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Xanderghul

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Xanderghul
A portrait of the runelord Xanderghul.
(Person)
Titles Runelord of Pride;
Satrap of Cyrusian;
holder of the Peacock Throne;
Lord of Illusion;
Master of the Unblinking Eye;
Heir of First King Xin and Rightful Emperor of Thassilon
Alignment Lawful evil
Race/Species Human (Azlanti)
Class Illusionist 20+
Gender Male
Homeland Cyrusian, Thassilon
Died 4718 AR
Images of Xanderghul

Source: Inner Sea Magic, pg(s). 7
Xanderghul
(Deity)
Titles Peacock Spirit
Alignment Lawful evil
Areas of Concern Mind, body, soul
Worshipers Mages, scholars, aesthetics
Cleric Alignments
Symbol Large peacock feather with an open eye
Images of Xanderghul

Xanderghul (pronounced ZAHN-dur-gool)[1] was the Runelord of Pride, Satrap of Cyrusian, and first amongst equals. Xanderghul claimed that the lands of Cyrusian were the ancient heartland or capital of the Thassilonian empire and he was probably right. He wanted Cyrusian to be a paradise for the elite of Thassilon, better than all of the other domains.

Xanderghul held himself above all of the other runelords, priding himself on avoiding the mere squabbles of the other six. He was a master of diplomacy and single-handedly held the empire together. He was publicly known as a devotee of the deity known as the Peacock Spirit; few knew that the Peacock Spirit is none other than Xanderghul himself, a secret which he has managed to keep to the present day.[2][3] Xanderghul was so powerful that he was even able to seek advice from the legendary first linnorm Fafnheir and survive.[4] His features were said to resemble those of First King Xin.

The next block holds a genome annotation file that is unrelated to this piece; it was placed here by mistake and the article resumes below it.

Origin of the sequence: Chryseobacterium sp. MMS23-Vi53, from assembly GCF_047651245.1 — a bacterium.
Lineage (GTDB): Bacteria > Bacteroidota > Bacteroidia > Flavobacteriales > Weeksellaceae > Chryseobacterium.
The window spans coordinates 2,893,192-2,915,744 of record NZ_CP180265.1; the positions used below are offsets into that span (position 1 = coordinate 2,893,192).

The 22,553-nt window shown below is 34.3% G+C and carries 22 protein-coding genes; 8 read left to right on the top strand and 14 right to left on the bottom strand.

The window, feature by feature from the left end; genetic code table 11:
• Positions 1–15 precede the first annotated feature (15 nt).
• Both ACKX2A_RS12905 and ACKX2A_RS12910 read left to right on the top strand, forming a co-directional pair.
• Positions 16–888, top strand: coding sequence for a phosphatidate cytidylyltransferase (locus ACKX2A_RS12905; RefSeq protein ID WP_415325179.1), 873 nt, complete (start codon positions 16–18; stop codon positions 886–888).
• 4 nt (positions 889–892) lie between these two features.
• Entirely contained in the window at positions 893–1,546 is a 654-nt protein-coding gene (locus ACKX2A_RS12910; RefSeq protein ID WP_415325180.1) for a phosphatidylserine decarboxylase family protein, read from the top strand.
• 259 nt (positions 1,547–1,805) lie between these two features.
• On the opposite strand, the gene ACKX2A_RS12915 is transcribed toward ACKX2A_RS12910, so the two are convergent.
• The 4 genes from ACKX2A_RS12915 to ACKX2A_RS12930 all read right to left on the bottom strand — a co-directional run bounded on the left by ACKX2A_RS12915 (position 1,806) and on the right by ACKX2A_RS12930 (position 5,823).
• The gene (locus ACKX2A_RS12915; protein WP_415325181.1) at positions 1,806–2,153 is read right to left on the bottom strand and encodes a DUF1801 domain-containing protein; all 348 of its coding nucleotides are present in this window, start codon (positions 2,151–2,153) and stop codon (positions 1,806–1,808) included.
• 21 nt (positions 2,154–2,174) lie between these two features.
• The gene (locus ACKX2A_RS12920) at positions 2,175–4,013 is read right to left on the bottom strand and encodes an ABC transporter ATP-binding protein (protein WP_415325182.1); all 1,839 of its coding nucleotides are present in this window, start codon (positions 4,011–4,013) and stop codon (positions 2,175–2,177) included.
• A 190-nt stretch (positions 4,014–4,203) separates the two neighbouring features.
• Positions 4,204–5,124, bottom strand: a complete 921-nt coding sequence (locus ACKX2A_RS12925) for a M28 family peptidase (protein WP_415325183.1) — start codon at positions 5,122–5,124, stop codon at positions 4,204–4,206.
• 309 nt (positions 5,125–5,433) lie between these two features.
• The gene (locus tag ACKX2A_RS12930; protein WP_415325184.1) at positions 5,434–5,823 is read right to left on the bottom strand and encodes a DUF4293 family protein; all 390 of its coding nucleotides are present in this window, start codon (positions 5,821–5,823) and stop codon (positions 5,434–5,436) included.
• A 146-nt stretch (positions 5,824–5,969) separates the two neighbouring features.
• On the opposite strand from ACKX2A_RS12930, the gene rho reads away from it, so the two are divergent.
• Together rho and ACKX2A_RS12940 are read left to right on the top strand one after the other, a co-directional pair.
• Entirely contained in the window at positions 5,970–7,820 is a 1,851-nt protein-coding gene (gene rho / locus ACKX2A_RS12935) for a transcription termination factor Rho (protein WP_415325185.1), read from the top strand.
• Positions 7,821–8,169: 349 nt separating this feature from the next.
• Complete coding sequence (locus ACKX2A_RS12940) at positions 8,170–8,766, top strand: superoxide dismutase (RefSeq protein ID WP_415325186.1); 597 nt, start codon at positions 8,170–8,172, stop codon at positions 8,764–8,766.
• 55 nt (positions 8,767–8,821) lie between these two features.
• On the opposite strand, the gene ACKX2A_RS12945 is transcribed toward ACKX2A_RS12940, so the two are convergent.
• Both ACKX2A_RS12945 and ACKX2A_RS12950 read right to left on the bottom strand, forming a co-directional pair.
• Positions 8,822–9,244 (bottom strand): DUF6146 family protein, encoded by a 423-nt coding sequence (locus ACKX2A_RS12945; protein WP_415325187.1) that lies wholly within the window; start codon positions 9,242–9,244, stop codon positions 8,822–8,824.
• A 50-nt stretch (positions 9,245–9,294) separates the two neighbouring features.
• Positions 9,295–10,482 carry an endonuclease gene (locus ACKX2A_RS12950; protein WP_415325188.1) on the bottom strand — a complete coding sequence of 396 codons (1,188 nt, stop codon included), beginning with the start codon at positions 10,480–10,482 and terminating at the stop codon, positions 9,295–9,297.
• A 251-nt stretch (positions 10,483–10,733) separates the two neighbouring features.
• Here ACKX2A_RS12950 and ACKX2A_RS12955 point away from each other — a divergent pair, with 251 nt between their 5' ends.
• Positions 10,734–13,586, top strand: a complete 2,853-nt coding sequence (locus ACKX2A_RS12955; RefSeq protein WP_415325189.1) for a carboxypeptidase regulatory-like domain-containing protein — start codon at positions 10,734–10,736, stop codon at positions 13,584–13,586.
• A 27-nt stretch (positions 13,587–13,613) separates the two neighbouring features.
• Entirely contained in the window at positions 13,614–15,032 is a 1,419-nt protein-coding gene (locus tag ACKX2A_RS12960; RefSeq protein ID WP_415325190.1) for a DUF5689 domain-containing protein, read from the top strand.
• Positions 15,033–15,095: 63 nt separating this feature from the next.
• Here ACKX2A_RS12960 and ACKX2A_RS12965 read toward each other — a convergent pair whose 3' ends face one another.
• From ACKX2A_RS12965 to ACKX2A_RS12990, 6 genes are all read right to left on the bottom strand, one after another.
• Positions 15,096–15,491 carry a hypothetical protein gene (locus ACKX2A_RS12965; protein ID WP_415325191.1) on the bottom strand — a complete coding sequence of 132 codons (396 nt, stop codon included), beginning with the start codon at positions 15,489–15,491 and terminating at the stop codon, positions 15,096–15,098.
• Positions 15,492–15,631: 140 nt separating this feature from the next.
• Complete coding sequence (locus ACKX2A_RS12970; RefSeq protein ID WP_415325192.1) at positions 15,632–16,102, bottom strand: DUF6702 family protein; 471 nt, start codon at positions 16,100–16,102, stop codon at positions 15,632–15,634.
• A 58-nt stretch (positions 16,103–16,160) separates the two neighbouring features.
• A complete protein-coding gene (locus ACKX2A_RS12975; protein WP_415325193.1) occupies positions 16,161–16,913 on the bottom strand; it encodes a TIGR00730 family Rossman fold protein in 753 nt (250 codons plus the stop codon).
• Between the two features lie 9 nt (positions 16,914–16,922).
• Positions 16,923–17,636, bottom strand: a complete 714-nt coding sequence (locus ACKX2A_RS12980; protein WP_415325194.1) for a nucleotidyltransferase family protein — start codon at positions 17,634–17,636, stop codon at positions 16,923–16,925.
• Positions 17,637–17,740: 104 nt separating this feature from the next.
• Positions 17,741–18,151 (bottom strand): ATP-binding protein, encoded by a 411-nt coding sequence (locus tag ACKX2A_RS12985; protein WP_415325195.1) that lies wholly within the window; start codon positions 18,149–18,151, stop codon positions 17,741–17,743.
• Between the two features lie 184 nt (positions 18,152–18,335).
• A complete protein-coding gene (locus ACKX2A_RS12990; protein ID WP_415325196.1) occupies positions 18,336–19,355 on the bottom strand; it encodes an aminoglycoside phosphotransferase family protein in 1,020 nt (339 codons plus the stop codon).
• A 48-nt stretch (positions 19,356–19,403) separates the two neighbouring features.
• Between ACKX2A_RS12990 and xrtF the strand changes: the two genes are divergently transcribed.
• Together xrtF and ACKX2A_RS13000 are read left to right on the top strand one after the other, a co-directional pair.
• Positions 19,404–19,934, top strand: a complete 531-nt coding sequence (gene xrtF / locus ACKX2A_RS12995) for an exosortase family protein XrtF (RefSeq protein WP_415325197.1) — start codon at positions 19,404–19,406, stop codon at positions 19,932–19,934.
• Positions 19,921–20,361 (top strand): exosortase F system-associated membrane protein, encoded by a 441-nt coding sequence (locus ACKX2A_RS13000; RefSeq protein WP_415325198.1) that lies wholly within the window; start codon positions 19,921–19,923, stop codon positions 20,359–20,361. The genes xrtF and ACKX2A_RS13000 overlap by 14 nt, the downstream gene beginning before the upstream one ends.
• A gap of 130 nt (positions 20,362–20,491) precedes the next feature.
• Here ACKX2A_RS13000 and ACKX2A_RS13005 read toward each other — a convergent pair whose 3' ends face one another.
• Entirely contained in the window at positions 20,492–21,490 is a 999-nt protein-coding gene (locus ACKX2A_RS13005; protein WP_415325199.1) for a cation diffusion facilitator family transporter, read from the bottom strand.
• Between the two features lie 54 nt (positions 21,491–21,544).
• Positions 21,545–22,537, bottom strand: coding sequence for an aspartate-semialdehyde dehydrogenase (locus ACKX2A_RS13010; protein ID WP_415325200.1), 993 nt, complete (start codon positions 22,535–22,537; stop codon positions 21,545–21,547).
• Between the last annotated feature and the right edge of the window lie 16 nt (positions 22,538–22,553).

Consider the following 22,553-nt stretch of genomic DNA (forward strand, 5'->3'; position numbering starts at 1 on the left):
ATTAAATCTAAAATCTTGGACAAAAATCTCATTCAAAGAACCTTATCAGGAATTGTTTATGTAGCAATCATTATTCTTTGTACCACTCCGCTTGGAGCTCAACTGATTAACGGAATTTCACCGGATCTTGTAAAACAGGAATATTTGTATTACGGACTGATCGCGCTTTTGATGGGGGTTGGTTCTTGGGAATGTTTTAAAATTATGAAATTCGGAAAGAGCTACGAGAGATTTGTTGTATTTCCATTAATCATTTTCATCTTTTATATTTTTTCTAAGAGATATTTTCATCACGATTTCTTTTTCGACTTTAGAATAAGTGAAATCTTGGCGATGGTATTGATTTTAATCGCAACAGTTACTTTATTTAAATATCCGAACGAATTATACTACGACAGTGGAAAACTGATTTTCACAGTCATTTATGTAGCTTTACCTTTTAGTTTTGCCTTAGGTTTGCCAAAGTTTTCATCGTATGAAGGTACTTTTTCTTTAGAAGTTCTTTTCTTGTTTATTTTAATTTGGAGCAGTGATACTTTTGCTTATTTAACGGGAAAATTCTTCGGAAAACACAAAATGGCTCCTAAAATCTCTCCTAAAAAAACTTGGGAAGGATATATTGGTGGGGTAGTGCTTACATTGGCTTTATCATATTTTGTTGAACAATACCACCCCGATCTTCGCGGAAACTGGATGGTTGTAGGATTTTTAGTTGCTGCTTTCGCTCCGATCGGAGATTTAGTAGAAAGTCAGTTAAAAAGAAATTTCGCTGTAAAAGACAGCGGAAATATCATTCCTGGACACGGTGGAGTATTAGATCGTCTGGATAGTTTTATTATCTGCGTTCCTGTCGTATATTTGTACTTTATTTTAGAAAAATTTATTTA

He was a patron of the arts and master of his weapon of rule, which was a lucerne hammer. While this might make Xanderghul sound like a wise and noble ruler, in truth he was arrogant beyond all reason. His ego grew with every new achievement and every passing year.[2]

History

Xanderghul.

Xanderghul was one of the only two runelords who ruled their domain for the entire lifespan of Thassilon, the other being Sorshen. An Azlanti noble and confidant of Xin who saw the ancient empire as moribund and weak, he left with Xin to found a new kingdom in exile where he could rule in splendour and honest pride. Early in Thassilon's history, he secretly gained a divine source, becoming the demigod known as the Peacock Spirit, shortly before he and the six other runelords betrayed and assassinated Xin.[5][6]

In -6401 AR, with the completion of the Grand Temple of the Peacock Spirit in the Kodar Mountains, Xanderghul established the Order of the Green Feather, his cult's order of knights, and the Therassic Order, its core of priests and scholars, while keeping the Peacock Spirit's true identity as himself a secret.[5]

In -6155 AR, Xanderghul began the construction of the Castle of the Green Feather, in response to the completion of Sech Nevali, the so-called greatest temple to the Peacock Spirit, which was neither located in his domain nor built by him.[5]

In -6150 AR, Xanderghul killed three other runelords: Angothane, Atharend and Jurah, during a violent schism that nearly led to civil war and forever set the runelords at odds against each other.[5][7][8]

Later, Xanderghul put himself forward as a claimant to the Azlanti throne before Earthfall destroyed both Azlant and Thassilon. Although Xanderghul was well aware of the cataclysm and had previously learnt how to create a runewell from Sorshen, his pride made it unthinkable for him to copy another's method. Instead, he created his own demiplane sanctum and searched for the Scepter of Ages, which would have transported him and his armies to the future to avoid Earthfall entirely, but he failed to do this before time ran out.[6][3]

On Earthfall's eve, Xanderghul retreated into his sanctum and devised it so it kept him in suspended animation in just a century, after which he calculated the aftermath of the apocalypse to fade. When Belimarius' runewell backfired, a number of her envious followers, trapped in the world, travelled to nearby Cyrusian and attempted to repair it by salvaging Xanderghul's. This triggered a devastating trap that destroyed both the intruders and Xanderghul's timer.[3]